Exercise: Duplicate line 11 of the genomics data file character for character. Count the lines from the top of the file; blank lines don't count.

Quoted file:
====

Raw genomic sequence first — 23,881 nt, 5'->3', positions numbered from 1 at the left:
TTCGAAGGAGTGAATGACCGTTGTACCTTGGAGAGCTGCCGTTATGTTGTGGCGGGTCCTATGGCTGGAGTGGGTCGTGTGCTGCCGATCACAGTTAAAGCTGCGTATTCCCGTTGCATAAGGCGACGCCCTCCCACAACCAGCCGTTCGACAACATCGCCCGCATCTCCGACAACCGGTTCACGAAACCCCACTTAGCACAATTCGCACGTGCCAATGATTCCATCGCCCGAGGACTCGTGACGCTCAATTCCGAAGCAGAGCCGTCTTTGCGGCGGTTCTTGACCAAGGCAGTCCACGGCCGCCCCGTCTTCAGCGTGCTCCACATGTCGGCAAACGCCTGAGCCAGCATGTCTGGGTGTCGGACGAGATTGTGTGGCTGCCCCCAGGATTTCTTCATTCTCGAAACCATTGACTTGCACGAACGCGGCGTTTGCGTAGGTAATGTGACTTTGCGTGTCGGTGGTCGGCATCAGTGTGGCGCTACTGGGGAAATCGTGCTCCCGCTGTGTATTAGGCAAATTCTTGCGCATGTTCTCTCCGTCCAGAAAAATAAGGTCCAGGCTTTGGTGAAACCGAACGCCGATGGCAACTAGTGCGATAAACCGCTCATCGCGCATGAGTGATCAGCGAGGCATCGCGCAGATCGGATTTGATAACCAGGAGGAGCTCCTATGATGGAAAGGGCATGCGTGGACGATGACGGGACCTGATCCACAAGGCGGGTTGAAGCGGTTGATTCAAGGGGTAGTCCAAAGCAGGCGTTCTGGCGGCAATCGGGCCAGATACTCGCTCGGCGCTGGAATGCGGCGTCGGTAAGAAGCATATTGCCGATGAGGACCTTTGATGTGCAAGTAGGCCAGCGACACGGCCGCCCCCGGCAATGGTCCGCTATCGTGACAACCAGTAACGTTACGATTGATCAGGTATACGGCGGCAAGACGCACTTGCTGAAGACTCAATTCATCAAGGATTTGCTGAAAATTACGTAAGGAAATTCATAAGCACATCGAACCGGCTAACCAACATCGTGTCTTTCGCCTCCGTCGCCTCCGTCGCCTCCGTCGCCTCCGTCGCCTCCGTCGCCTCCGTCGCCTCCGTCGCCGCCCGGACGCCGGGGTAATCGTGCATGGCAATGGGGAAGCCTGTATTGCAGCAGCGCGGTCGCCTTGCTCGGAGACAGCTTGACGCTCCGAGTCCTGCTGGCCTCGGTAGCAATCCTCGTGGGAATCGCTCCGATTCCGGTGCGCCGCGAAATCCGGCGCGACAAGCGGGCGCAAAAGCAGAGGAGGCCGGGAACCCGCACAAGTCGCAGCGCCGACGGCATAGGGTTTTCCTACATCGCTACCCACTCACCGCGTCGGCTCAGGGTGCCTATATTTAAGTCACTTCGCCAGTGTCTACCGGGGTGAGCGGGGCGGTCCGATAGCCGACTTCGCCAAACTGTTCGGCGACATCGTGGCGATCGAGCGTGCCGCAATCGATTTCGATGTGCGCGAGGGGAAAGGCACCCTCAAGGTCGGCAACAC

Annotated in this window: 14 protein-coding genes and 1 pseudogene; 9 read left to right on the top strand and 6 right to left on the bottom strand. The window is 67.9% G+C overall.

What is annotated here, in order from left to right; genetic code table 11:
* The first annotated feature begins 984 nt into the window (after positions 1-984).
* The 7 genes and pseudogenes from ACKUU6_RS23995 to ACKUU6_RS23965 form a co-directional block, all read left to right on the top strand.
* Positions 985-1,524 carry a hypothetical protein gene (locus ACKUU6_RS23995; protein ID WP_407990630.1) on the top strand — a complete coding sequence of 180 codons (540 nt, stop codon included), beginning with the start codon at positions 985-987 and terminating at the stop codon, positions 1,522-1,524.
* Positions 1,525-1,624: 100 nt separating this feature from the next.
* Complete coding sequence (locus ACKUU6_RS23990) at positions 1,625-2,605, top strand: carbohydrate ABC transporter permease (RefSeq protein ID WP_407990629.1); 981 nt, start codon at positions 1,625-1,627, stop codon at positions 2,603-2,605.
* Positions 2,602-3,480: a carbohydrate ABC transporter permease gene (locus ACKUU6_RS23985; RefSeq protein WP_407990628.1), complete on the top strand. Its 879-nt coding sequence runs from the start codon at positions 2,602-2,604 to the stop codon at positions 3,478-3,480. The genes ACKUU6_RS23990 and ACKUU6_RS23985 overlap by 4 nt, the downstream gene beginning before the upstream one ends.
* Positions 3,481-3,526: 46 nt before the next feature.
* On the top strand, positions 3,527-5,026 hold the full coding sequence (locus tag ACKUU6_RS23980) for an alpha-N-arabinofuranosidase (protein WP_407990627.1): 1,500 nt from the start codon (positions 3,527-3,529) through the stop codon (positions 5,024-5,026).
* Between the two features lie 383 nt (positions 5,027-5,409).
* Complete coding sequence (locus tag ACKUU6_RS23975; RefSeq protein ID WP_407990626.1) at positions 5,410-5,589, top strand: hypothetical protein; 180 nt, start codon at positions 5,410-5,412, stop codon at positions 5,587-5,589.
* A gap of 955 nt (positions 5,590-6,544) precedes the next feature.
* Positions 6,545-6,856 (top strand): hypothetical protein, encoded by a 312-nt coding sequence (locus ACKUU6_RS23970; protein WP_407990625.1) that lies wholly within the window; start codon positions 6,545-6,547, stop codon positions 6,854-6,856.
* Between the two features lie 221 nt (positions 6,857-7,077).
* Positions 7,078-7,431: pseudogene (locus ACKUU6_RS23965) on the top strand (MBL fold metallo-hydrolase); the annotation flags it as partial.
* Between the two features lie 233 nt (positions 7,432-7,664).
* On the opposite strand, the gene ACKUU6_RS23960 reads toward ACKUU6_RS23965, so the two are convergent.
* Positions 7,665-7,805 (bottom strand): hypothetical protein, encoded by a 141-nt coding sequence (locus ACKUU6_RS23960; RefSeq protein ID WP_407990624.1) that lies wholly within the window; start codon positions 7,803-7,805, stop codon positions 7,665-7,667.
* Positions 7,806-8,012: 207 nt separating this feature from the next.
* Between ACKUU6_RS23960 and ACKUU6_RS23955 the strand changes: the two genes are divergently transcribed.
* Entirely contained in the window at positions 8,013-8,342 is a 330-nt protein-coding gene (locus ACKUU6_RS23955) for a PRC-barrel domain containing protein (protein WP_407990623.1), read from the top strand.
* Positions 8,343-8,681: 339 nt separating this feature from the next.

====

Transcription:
* Positions 3,481-3,526: 46 nt before the next feature.